Things our parents used to say

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If anywhere, especially the house, was untidy, my Mum would say. it: 'Looked like Jackie Pownall's' (I believe Pownalls scrap yard was down by the old Vic baths?) Another variation was .'Looks like

My old mum, now passed, grew up in old St Anne's and knew hard times from being little until she met and married dad, one of her regular sayings was "If you can't afford it wi real money, you can

We said, Charlie's dead.

Had a great aunt who lived next door to us, used to say to me a "watched kettle never boils" totally untrue, I tested it one day after so long it did boil and continued to do so till the bottom of it burnt out and caused the electric cooker to blow up.

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My grandmother used to say - he/she been hiding their light under a bushel.

Mums favourite - stop running around like a fanny in a fit (no offence intended) I was born in the north east so have no idea if these odd saying were used elsewhere.


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Right, here's one for you.

Have you heard of 'Pobbies'? Now whether it was only my Mum who used it or whether it was a word in general Nottm. use, I don't know.

Pobbies was a war time breakfast. It was bread with a scrapping of butter boken into spoon size, warm milk and a sprinkling of sugar.

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Reminds me of the superb rhyme in Hilaire Belloc's poem about Lord Lundy who was for ever bursting into tears :

"His grandmama (his mother's mother -

who had some dignity or other,

the garter or, no matter what -

I can't remember all the lot)

said 'O that I were brisk and spry,

to give him that for which to cry.'

An empty wish, alas, for she

was blind and nearly ninety-three."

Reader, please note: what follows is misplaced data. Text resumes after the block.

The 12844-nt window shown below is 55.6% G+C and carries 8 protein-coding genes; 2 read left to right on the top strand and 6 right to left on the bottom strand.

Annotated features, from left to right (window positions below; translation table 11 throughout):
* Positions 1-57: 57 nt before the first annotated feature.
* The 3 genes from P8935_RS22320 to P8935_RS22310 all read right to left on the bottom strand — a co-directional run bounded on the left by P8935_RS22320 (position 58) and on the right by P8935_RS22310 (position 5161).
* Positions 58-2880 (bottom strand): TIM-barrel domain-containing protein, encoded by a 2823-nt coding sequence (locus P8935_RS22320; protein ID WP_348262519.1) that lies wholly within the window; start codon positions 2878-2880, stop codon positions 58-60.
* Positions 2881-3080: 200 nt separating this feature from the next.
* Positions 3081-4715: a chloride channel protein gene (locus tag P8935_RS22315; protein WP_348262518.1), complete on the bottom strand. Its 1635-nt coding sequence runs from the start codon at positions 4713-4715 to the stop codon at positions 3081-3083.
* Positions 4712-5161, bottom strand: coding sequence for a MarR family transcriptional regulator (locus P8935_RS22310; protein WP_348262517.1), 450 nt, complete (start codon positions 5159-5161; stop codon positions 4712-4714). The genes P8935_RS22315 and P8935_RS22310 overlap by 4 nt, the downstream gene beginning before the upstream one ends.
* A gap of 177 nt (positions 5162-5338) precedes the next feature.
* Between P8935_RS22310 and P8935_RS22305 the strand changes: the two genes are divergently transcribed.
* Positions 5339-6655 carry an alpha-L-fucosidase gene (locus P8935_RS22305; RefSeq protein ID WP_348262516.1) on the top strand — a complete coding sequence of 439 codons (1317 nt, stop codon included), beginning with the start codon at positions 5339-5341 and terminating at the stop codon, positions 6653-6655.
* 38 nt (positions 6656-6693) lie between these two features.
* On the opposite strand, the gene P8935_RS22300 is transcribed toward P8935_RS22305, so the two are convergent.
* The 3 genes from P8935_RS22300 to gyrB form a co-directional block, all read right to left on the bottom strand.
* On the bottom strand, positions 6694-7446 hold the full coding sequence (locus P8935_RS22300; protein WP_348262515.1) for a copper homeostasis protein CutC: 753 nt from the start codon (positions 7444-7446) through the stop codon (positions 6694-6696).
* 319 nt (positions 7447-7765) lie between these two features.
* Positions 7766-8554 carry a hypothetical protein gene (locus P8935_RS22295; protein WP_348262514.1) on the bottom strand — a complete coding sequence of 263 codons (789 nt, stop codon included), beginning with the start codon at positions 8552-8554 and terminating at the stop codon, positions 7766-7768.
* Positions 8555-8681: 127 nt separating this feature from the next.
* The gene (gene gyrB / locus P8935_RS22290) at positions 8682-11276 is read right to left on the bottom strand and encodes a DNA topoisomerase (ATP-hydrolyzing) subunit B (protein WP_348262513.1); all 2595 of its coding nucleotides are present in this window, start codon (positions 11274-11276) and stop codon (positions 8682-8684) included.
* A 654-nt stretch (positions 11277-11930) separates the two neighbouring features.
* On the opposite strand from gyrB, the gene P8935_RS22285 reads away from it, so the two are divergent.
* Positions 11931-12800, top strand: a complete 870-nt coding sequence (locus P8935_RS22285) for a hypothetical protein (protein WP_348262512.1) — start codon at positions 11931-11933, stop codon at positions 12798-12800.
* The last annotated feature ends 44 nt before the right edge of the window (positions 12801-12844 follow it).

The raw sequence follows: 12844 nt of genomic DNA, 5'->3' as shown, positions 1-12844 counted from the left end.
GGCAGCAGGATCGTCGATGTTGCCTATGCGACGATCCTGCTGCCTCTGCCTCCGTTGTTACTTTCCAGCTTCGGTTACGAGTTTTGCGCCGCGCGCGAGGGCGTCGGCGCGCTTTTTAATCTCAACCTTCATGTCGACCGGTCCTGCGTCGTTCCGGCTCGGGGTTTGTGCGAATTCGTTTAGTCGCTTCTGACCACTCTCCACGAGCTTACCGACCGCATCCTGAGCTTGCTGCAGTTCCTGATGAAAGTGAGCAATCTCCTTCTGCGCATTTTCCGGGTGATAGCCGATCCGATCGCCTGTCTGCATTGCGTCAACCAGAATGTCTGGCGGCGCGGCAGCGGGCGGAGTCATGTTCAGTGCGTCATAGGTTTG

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Pobs ? It was known as 'Bread in a Basin', or 'Sop' to me and my younger brother.

A cause of great embarrassment to this five year old when teacher went round the class asking what we had for breakfast - and I proclaimed "Sop Miss" !! (Much hilarity that caused).

Very descriptive titles for this regular breakfast treat in the nineteen forties.

As we could not afford the milk, but had to make do with weak tea, bread and perhaps a sprinkling of sugar - but not too sure about the latter !!

No point complaining either as that brought forth the comment "take it or leave ".

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When my children were arguing when they were young, my Mum used to chide them saying: "birds in their little nests agree". Actually, they don't do they.....

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An aunt of mine used to say " nothing rhymes with orange" sorry aunts but it doesn't.

Nothing rhymes with Orange, Purple or Silver................

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In the 1950's If a woman was known to be giving birth, my gran would say, she's gone to have her shoes mended.........If she wanted a pee, she would say I'm just off to Papplewick..........

What happened to the 10 o'clock horses ?.............Or corporation pop (water) .......

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